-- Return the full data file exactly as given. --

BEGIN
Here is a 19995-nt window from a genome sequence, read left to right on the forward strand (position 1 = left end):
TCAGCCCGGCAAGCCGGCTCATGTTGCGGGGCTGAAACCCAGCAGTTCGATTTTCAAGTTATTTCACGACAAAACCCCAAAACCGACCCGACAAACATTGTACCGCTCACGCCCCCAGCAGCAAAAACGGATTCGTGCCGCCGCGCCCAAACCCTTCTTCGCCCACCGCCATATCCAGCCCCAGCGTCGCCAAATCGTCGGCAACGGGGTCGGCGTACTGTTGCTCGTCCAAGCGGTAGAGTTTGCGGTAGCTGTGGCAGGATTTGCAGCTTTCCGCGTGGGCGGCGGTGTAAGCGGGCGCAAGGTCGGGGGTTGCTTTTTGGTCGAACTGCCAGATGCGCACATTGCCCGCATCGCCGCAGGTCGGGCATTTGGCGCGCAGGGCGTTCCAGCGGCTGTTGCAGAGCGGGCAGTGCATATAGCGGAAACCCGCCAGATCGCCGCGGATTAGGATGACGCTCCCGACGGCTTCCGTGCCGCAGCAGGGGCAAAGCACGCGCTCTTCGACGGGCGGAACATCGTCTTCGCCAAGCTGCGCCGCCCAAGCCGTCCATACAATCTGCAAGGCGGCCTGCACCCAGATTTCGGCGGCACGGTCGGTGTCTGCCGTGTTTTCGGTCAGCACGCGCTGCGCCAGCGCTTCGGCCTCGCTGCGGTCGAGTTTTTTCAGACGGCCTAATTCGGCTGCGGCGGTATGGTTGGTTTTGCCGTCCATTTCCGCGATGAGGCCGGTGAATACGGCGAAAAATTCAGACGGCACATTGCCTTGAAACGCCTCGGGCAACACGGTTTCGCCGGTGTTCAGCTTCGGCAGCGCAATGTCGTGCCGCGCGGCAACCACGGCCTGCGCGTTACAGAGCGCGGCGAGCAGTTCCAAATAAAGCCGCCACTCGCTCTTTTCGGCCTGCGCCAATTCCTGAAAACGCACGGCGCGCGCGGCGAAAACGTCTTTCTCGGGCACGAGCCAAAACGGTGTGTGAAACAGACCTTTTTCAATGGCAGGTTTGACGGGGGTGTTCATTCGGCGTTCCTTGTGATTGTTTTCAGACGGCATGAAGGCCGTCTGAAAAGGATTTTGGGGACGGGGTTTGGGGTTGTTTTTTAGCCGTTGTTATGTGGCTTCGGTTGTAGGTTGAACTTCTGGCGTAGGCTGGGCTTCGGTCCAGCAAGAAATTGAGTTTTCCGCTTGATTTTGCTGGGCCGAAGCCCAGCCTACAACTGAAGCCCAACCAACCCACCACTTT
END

Here is a 19995-nt window from a genome sequence, read left to right on the forward strand (position 1 = left end):
TCAGCCCGGCAAGCCGGCTCATGTTGCGGGGCTGAAACCCAGCAGTTCGATTTTCAAGTTATTTCACGACAAAACCCCAAAACCGACCCGACAAACATTGTACCGCTCACGCCCCCAGCAGCAAAAACGGATTCGTGCCGCCGCGCCCAAACCCTTCTTCGCCCACCGCCATATCCAGCCCCAGCGTCGCCAAATCGTCGGCAACGGGGTCGGCGTACTGTTGCTCGTCCAAGCGGTAGAGTTTGCGGTAGCTGTGGCAGGATTTGCAGCTTTCCGCGTGGGCGGCGGTGTAAGCGGGCGCAAGGTCGGGGGTTGCTTTTTGGTCGAACTGCCAGATGCGCACATTGCCCGCATCGCCGCAGGTCGGGCATTTGGCGCGCAGGGCGTTCCAGCGGCTGTTGCAGAGCGGGCAGTGCATATAGCGGAAACCCGCCAGATCGCCGCGGATTAGGATGACGCTCCCGACGGCTTCCGTGCCGCAGCAGGGGCAAAGCACGCGCTCTTCGACGGGCGGAACATCGTCTTCGCCAAGCTGCGCCGCCCAAGCCGTCCATACAATCTGCAAGGCGGCCTGCACCCAGATTTCGGCGGCACGGTCGGTGTCTGCCGTGTTTTCGGTCAGCACGCGCTGCGCCAGCGCTTCGGCCTCGCTGCGGTCGAGTTTTTTCAGACGGCCTAATTCGGCTGCGGCGGTATGGTTGGTTTTGCCGTCCATTTCCGCGATGAGGCCGGTGAATACGGCGAAAAATTCAGACGGCACATTGCCTTGAAACGCCTCGGGCAACACGGTTTCGCCGGTGTTCAGCTTCGGCAGCGCAATGTCGTGCCGCGCGGCAACCACGGCCTGCGCGTTACAGAGCGCGGCGAGCAGTTCCAAATAAAGCCGCCACTCGCTCTTTTCGGCCTGCGCCAATTCCTGAAAACGCACGGCGCGCGCGGCGAAAACGTCTTTCTCGGGCACGAGCCAAAACGGTGTGTGAAACAGACCTTTTTCAATGGCAGGTTTGACGGGGGTGTTCATTCGGCGTTCCTTGTGATTGTTTTCAGACGGCATGAAGGCCGTCTGAAAAGGATTTTGGGGACGGGGTTTGGGGTTGTTTTTTAGCCGTTGTTATGTGGCTTCGGTTGTAGGTTGAACTTCTGGCGTAGGCTGGGCTTCGGTCCAGCAAGAAATTGAGTTTTCCGCTTGATTTTGCTGGGCCGAAGCCCAGCCTACAACTGAAGCCCAACCAACCCACCACTTT